01-13-2019 Sermon - The Implications of Baptism

That the holy and innocent one received John's baptism of repentance for the forgiveness of sins surely indicates the importance of our receiving Holy Baptism! When the Son of God assumed our humanity in the incarnation he fulfilled in his flesh all that is necessary for us. It is our sinful lives that need the washing of the Word with water that is Holy Baptism. And although we are saved by the gift of forgiveness, and not by our obedience or good works, that does not give us a license to sin with impunity. In fact if we keep on sinning without any resistance, we really don't understand the significance of Baptism which the Apostle Paul takes pains to explain in our Second Lesson this morning.

12-23-2018 Sermon - Mary's Great Hymn of the Church

Whereas Lutherans do not pray directly to Mary and the Saints, nor seek their assistance, we nonetheless pay a great deal of respect to them. Mary, the Mother of Our Lord, is a great example of what it means to be a Christian. You can say that she conceived the Christ Child in her womb by way of her ear, for when she heard the Word of the Lord from the Angel Gabriel, that Word found a believing heart. Mary said, "Behold your servant, let it be to me according to your word!" And we too, as Christians, receive Christ into our lives when we hear and believe the Good News of what Christ accomplished by his dying and rising so that we might have forgiveness and eternal life.

12-16-2018 Sermon - The Weakness of God.

Even the Great Prophet and the Forerunner to the Messiah had his doubts! John the Baptism was taken by surprise that the one he had pointed out as the Christ was presenting himself, by all appearances as weak. Jesus had been run out of his hometown synagogue and most of the religious leaders and teachers in Israel were saying that Jesus was a law-breaker, especially of the Sabbath Commandment. So this morning we consider how John was offered comfort that indeed Jesus was the Christ, and how we also may take comfort in the Apostle Paul's words that "the weakness of God is stronger than man." In fact it is by this so-called weakness that we are rescued from sin, death, and the devil.

12-09-2018 Sermon - The Fruit of the Silversmith

It’s one thing to flee from the wrath of God, and it is another thing to turn to the judge and plead for the mercy that he has promised to repentant sinners. Even snakes flee from a brush fire. But in fleeing they don't open themselves to having their serpent like nature changed. When we truly repent we are exposed to the refining fire that is able to purify us. Forgiven and cleansed by our Lord, we can then bear fruit in keeping with true repentance...

12-02-2018 Sermon - It's The End of the World

In 1987 the rock band R.E.M. released a hit song entitled "It's The End of the World" to which the oft repeated refrain was "It's the end of the world as we know it." There has long been a fascination with the end of the world as we know it. And the Bible speaks of the same, as when Jesus says, "Heaven and earth will pass away, but my words will not pass away." Such sayings, visions, and writings dealing with the end of the world are known as apocalyptic. And whereas Jesus spoke of cataclysmic events that would have the world in perplexity and then in terror, he comforts his disciples in how they need not be caught unaware. In fact, these very events would be occasions to raise up one's head in great hope. Find out why...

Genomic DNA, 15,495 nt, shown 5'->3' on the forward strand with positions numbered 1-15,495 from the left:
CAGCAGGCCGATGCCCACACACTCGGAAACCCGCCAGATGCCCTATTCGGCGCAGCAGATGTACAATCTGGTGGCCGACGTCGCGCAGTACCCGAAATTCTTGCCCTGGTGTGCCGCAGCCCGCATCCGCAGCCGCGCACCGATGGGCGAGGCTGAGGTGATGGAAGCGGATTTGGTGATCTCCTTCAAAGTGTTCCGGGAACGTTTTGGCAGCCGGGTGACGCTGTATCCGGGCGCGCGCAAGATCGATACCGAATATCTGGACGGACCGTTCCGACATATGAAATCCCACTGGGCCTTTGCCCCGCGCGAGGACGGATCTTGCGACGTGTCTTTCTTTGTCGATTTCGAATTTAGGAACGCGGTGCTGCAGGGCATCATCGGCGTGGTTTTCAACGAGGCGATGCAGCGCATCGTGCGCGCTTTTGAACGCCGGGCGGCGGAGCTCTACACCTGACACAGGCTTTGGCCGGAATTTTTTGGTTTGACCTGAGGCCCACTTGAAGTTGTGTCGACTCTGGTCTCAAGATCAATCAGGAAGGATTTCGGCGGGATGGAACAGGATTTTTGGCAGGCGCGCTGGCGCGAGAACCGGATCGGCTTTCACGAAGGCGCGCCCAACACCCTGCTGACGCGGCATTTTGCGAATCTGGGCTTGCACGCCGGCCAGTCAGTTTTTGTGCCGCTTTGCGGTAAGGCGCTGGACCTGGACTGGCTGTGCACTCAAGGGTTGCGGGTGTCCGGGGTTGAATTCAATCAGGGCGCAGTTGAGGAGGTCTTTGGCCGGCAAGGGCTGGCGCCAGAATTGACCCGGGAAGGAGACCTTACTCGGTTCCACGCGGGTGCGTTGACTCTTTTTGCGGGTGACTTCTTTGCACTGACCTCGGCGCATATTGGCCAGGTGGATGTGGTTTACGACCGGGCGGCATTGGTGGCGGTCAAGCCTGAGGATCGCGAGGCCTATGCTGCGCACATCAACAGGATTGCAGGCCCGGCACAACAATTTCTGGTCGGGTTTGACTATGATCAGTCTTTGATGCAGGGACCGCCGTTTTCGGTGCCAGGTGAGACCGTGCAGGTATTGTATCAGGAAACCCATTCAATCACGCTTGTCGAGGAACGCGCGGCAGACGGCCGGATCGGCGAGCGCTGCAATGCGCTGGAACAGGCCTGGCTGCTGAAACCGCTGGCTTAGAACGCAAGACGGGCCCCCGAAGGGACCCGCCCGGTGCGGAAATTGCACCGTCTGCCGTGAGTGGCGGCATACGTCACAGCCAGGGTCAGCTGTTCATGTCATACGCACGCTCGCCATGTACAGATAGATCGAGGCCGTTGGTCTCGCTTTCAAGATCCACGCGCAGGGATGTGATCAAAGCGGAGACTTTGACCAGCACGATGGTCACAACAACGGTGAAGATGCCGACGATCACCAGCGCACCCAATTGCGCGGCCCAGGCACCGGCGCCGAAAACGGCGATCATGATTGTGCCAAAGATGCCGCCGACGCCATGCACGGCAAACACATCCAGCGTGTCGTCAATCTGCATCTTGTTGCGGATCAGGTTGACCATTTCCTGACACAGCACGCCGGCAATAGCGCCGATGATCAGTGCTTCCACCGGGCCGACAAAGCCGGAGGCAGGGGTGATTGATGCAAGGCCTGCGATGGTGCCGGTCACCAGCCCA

11-25-2018 Sermon - The Rightful Claimant to the Throne

Pilate had never met a so-called king like Jesus. Neither had any of Jesus' disciples. The long awaited advent of the Jewish Messiah/King was anticipated to be a glorious event, full of pomp and grandeur, with a mighty king crowned and sitting on a royal throne. Instead Jesus was mocked with a crown of thorns and he was elevated on the wood of the cross. In the most surprising fashion this is how the warrior king accomplished his victory over the devil, and over sin and death. But he also promised to return at the end of the age and make his surprising and more hidden victory a glorious and consummated reality that all could see. Those awaiting this return will be those who will celebrate in the end. The rest will wail on account of him...

11-11-2018 Sermon - The Lord's Care for Beggars

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Two of the appointed Lessons and the Responsive Psalm reading all make mention of widows in an exemplary light. And at least part of the reason has to do with the vulnerable status of widows in the ancient world. Along with refugees and orphans, widows were not the beneficiary of a family pension plan, a 401k, Social Security, or Welfare. They were often forced to beg. But this did not prevent the widows in our lessons from looking to God for mercy, trusting His care for them, going about their vocations, and sharing what little they had with others. If only we all were in touch with the vulnerability of our lives and that we could, like Martin Luther, recognize that we are mere beggars, and that from one beggar to another we can tell people where to find the Bread of Life...

11-04-2018 Sermon - Known By the Company We Keep